For most people, legal and financial matters are overly complex and not particularly riveting (we hear you). All too often, though, entire families are caught off guard when a loved one suddenly falls ill, has an accident or develops noticeable cognitive problems.
Understandably, their wellbeing is the number one priority, not determining whether they have named a health care proxy, composed a living will or put aside money for long-term care or a funeral. The vast majority would rather not discuss sensitive issues like money or end-of-life care with their loved ones. In the rare instance when a caregiver knows exactly what their parent or significant other wants, the proper legal and financial documentation must already be in place for them to see these wishes through. Without it, they have no authority to rule on these matters or even gain access to relevant information.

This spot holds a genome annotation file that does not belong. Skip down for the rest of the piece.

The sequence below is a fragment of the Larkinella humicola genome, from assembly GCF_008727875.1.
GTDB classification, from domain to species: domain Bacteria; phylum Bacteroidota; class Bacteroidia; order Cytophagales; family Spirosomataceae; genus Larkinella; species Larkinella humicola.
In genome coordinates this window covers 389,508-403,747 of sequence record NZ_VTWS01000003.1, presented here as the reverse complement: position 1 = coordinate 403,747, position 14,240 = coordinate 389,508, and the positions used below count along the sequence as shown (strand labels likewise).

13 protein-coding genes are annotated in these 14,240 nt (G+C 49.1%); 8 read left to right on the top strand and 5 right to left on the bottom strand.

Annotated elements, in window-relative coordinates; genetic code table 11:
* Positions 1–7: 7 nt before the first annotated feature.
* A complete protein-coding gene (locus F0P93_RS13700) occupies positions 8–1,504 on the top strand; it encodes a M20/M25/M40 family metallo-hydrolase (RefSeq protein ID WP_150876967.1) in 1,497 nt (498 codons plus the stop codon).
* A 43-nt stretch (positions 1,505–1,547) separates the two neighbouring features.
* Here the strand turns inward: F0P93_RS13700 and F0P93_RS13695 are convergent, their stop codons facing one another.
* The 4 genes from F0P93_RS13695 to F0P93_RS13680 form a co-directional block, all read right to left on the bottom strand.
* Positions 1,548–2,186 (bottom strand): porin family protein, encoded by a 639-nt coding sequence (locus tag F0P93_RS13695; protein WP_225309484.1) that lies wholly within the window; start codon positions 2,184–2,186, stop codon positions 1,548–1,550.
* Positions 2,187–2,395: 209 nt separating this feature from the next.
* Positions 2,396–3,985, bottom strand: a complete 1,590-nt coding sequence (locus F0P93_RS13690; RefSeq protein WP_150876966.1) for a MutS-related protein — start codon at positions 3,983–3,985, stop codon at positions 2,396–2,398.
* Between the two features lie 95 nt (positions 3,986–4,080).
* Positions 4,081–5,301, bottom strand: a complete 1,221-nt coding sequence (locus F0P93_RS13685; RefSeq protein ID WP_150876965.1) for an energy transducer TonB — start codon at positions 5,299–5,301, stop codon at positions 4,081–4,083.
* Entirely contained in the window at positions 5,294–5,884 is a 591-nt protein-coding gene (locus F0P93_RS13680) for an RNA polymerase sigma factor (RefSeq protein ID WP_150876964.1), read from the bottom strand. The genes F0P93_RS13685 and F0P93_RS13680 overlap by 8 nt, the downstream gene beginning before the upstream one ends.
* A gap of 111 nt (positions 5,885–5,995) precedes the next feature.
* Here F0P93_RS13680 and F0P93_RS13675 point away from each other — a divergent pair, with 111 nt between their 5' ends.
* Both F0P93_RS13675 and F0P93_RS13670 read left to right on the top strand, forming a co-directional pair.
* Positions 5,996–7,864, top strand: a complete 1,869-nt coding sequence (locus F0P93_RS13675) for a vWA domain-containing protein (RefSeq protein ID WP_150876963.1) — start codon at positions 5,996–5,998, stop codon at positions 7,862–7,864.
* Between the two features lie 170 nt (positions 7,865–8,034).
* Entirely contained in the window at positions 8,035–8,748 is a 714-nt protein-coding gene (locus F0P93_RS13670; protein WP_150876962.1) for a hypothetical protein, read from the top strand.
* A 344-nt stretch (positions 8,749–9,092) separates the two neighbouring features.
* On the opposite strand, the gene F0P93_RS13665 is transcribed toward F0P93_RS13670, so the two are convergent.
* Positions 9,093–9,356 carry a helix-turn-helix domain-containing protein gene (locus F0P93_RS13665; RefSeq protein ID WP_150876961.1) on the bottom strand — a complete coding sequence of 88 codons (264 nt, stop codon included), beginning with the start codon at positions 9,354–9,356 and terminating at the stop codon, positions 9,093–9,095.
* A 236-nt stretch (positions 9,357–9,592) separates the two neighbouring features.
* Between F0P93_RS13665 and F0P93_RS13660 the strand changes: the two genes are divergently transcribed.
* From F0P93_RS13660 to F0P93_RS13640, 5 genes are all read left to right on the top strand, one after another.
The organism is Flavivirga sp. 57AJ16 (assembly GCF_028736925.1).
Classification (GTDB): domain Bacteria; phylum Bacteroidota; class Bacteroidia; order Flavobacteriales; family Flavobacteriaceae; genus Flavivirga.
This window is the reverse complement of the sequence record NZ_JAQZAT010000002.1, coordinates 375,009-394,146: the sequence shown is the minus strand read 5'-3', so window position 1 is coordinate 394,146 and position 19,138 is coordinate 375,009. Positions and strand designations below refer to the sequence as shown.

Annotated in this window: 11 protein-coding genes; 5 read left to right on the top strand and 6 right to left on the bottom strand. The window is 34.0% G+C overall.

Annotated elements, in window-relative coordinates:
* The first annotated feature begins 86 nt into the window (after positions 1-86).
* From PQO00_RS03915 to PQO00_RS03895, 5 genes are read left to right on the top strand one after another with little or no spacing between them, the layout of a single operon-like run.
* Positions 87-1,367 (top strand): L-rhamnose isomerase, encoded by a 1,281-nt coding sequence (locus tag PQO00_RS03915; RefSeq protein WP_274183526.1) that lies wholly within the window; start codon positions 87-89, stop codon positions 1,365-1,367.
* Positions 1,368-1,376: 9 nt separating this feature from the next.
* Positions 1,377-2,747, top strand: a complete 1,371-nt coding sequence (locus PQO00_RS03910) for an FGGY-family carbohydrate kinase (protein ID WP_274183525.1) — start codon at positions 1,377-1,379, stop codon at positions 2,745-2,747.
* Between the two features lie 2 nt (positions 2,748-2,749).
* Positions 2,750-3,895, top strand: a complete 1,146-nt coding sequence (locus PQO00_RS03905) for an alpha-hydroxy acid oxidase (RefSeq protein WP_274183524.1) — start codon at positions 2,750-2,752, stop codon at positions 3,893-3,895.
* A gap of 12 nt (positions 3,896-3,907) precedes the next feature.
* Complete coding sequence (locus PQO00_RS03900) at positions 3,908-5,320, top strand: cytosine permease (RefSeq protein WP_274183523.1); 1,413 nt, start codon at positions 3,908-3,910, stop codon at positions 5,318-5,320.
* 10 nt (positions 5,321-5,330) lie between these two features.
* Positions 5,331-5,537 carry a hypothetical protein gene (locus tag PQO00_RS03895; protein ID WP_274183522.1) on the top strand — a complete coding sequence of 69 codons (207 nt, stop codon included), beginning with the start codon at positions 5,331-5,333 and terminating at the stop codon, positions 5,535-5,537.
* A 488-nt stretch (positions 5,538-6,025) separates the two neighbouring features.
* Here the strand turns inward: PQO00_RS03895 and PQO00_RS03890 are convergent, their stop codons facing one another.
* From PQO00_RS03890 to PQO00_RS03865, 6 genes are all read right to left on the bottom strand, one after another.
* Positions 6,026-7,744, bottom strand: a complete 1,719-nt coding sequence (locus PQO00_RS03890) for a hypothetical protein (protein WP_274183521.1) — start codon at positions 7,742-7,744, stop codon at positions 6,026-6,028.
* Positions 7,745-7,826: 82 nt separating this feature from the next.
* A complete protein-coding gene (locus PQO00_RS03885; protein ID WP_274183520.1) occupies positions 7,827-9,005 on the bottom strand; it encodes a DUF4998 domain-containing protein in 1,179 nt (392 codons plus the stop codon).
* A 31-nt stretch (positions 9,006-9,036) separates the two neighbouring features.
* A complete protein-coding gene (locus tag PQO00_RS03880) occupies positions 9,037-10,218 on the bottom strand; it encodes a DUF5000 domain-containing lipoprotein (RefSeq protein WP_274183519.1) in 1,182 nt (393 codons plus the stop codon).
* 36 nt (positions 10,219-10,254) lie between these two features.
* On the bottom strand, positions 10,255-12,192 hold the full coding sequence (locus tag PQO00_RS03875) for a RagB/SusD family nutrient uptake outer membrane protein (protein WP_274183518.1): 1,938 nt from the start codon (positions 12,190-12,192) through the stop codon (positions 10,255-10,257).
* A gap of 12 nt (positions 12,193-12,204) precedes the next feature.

Making sure your family members have covered all of their bases takes careful planning and consideration. Although many people are not keen on paying attorney fees, obtaining a few basic documents, like medical and financial powers of attorney, a will, and an advance directive, in a timely manner can help you avoid major headaches down the road. The same principles apply to financial preparedness. The earlier you and your family save and plan for the unknown, the more security you will be able to enjoy. Each situation is different, but preparing for the worst and hoping for the best is the recommended approach for these intricate matters.